Having spent many hours in the woods in Iowa, I have a clear recollection of the unmistakable call of the eastern blue jay.
While somewhat irritating due to its constant raspy tone, it is an iconic sound of the hardwood forest of the Midwest and the Eastern U.S. Being a westerner all my life, I would often find myself correcting people when they referred to a scrub or a Steller’s jay as a blue jay.
“Blue jays are found in the east," I would say. If I had someone locally tell me they saw a blue jay, I probably would have once again attempted to correct them, however, a recent blue jay sighting at Teller has convinced me otherwise. We do have blue jays!
It was a brisk fall day out on Teller, and as I marveled at the fall colors of the cottonwood gallery I had to pause at what I heard. It sounded like an eastern blue jay. That repeating irritating squawk was none other than the real thing. I quickly located the bird and confirmed it was a true blue jay.
While blue jay are recognized visitors in Montana, I have not observed this species in the Bitterroot for the 13 years that I have called this place home.
In fact, according to data from the Hamilton Christmas Bird Count this species has only been observed 12 times in the last 32 years with one or two being sighted. I recently learned that regular sightings at backyard bird feeders are occurring in Stevensville and Missoula. I had one visit my bird feeder in north Hamilton in mid-October.
Apparently, this year, this striking jay species is here and will likely spend the winter. While the species has occupied habitats in eastern Montana and southern Alberta the recent movement might be a result of blue jays migrating from Alberta south into Montana and eventually to the Bitterroot. Or perhaps they occasionally expand their range west moving from eastern Montana into the Bitterroot.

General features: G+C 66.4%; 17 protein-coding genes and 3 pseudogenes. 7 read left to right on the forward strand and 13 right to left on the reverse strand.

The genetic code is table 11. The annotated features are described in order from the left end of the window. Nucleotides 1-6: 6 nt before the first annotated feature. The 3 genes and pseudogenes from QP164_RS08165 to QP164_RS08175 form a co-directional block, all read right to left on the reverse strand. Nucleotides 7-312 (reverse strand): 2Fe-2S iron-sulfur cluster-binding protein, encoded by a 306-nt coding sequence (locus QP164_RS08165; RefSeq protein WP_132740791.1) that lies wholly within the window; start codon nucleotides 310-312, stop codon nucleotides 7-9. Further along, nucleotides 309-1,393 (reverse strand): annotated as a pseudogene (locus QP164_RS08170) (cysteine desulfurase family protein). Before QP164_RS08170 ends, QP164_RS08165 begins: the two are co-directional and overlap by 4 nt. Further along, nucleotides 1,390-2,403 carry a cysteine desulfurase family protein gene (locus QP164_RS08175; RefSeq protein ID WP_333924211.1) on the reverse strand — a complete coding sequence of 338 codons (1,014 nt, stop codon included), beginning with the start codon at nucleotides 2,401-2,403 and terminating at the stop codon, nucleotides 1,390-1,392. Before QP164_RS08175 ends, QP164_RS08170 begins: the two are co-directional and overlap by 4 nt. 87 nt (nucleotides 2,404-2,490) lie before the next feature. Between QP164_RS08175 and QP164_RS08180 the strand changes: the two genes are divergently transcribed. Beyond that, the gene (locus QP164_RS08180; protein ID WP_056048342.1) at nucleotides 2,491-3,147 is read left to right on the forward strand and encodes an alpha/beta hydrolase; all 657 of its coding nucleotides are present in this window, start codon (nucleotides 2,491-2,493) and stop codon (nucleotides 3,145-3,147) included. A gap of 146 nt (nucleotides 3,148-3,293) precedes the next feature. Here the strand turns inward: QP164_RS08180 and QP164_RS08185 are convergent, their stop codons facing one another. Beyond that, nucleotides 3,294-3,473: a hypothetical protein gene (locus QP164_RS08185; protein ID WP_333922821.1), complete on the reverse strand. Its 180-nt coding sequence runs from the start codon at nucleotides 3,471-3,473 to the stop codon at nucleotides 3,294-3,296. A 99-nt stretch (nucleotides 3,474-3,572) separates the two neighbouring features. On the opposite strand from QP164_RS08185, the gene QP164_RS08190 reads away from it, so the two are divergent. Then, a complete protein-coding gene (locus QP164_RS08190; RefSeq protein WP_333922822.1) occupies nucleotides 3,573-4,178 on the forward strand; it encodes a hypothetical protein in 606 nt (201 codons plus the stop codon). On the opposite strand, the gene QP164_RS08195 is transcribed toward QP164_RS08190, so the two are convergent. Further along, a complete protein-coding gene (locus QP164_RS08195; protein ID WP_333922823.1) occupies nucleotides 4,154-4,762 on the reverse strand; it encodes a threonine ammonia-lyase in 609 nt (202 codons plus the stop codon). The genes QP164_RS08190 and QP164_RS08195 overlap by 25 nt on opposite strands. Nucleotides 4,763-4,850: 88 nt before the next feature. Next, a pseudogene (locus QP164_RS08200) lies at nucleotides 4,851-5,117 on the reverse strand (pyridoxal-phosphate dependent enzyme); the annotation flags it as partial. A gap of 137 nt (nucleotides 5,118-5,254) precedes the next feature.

Eastern blue jays belong to a family of perching birds which include crows and magpies, all thought to be quite intelligent bird species. They are skilled at mimicking the calls of other birds.
One call they are known for mimicking is that of a red-tailed hawk. Some scientists believe they reproduce this sound to frighten off other birds especially from a rich food source such as abundant acorns on the ground.
They possess a hooded crest on their head similar to the all blue Steller’s jay, but the true blue jay has white cheek feathers with a blue crown and black streak outlining the throat area. The back and wings are largely blue with a grey to white underbelly and white and black streaks on its head. In fact, scientists believe the variability in location and width of the black streaks among blue jays may assist with identification amongst the species.
Blue jays have strong pair bonds and are thought to stay with their mate year after year. While they will both assist with nest building, only the female will incubate the eggs which hatch in about 18 days after incubation begins. The young jays are hatched out featherless and totally dependent upon parental care.
According to the North American Breeding Bird Survey, blue jays have declined 28% from 1966 to 2015, with an estimated breeding population of 13 million birds. Since they are a relatively long-lived species, perhaps we will begin to see more of this species in the Bitterroot. I know one thing for sure, I won’t be so fast to question the next person that says, “Hey, I saw a blue jay!” They probably did!
Sam Lawry, Teller Wildlife Refuge Executive Director has 35 plus years in the wildlife conservation profession. His contributions to the Ravalli Republic are intended to share some of that knowledge of wildlife in the Bitterroot with the community. If you would like more information about Teller Wildlife Refuge please visit our website at www.tellerwildlife.org.
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